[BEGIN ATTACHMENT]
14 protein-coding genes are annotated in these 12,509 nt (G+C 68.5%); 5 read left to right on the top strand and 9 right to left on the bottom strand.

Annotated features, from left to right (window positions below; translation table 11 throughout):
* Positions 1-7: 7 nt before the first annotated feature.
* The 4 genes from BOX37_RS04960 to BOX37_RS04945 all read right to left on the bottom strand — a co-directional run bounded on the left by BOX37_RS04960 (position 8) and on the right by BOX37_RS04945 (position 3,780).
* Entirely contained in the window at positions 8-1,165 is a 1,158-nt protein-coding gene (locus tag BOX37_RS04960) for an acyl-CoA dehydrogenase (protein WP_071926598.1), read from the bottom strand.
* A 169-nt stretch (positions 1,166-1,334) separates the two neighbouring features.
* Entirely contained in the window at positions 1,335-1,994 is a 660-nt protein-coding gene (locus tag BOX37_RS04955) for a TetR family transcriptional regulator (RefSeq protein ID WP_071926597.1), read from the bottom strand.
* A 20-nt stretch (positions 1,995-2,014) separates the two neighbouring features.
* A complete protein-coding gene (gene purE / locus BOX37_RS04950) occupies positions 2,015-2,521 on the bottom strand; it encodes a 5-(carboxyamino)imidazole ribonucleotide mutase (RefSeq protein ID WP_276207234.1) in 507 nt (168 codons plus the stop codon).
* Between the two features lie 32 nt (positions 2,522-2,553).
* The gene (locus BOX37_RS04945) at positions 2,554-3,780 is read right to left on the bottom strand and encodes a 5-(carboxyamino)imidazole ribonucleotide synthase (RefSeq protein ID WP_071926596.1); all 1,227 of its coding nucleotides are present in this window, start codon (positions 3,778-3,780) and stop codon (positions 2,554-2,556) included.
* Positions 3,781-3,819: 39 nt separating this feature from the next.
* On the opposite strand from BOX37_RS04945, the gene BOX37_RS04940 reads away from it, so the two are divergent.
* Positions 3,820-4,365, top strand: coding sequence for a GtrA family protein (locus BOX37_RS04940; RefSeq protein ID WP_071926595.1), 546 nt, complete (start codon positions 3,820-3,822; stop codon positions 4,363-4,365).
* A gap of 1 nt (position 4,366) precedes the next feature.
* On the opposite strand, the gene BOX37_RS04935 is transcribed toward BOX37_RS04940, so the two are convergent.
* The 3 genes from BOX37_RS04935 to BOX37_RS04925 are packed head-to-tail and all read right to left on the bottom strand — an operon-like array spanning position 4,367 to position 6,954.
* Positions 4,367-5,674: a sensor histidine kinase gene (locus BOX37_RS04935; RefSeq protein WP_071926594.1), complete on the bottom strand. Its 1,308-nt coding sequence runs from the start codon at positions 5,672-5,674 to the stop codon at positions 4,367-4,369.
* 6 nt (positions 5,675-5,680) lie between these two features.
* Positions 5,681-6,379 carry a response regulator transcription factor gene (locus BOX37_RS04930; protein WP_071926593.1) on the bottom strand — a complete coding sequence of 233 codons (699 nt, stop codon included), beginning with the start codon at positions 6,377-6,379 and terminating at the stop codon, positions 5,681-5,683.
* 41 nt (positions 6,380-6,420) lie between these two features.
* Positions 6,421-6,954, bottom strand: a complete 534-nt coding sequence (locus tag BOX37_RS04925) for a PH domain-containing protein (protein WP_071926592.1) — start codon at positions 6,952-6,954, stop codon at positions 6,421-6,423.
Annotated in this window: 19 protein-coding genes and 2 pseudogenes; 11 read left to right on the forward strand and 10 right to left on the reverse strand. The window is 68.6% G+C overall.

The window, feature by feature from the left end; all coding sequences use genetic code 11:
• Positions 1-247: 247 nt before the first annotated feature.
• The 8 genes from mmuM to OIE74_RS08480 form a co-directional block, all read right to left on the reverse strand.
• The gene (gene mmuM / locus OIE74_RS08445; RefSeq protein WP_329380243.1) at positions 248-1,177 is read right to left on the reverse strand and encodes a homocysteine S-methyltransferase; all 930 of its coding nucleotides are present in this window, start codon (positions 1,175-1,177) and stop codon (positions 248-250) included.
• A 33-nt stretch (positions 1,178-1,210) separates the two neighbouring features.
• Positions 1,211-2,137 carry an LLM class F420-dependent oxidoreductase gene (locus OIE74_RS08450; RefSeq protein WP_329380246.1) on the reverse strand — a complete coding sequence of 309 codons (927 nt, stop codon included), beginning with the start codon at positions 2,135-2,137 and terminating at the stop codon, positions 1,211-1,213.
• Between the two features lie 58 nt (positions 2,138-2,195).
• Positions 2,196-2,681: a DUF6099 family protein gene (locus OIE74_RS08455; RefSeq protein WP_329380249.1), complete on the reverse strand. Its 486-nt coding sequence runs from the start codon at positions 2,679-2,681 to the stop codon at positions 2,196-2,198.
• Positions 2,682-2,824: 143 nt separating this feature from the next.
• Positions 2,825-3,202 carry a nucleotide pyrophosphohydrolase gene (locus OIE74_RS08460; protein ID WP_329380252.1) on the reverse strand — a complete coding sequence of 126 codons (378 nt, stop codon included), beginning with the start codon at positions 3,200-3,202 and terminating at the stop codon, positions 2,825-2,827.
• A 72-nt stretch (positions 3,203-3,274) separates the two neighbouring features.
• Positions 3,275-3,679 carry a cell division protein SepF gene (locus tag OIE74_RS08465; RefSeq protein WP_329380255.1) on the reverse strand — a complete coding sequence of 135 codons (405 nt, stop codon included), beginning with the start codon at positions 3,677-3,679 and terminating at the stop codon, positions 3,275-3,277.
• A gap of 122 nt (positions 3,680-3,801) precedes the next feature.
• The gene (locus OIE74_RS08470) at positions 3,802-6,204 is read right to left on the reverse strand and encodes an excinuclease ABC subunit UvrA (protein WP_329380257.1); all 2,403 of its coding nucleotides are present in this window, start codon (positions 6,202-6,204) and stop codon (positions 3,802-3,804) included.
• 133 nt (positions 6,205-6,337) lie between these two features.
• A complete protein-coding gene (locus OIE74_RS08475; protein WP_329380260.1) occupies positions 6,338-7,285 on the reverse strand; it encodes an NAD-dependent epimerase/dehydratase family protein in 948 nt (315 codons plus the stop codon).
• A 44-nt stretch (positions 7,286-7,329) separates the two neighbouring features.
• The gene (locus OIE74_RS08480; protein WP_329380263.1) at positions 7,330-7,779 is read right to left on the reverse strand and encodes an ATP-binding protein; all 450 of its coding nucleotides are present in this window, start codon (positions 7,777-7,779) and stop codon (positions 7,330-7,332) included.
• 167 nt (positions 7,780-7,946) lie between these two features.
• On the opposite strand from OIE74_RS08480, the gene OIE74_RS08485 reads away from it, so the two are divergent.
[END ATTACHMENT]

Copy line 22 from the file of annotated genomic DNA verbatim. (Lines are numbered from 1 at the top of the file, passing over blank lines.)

* Positions 6,421-6,954, bottom strand: a complete 534-nt coding sequence (locus tag BOX37_RS04925) for a PH domain-containing protein (protein WP_071926592.1) — start codon at positions 6,952-6,954, stop codon at positions 6,421-6,423.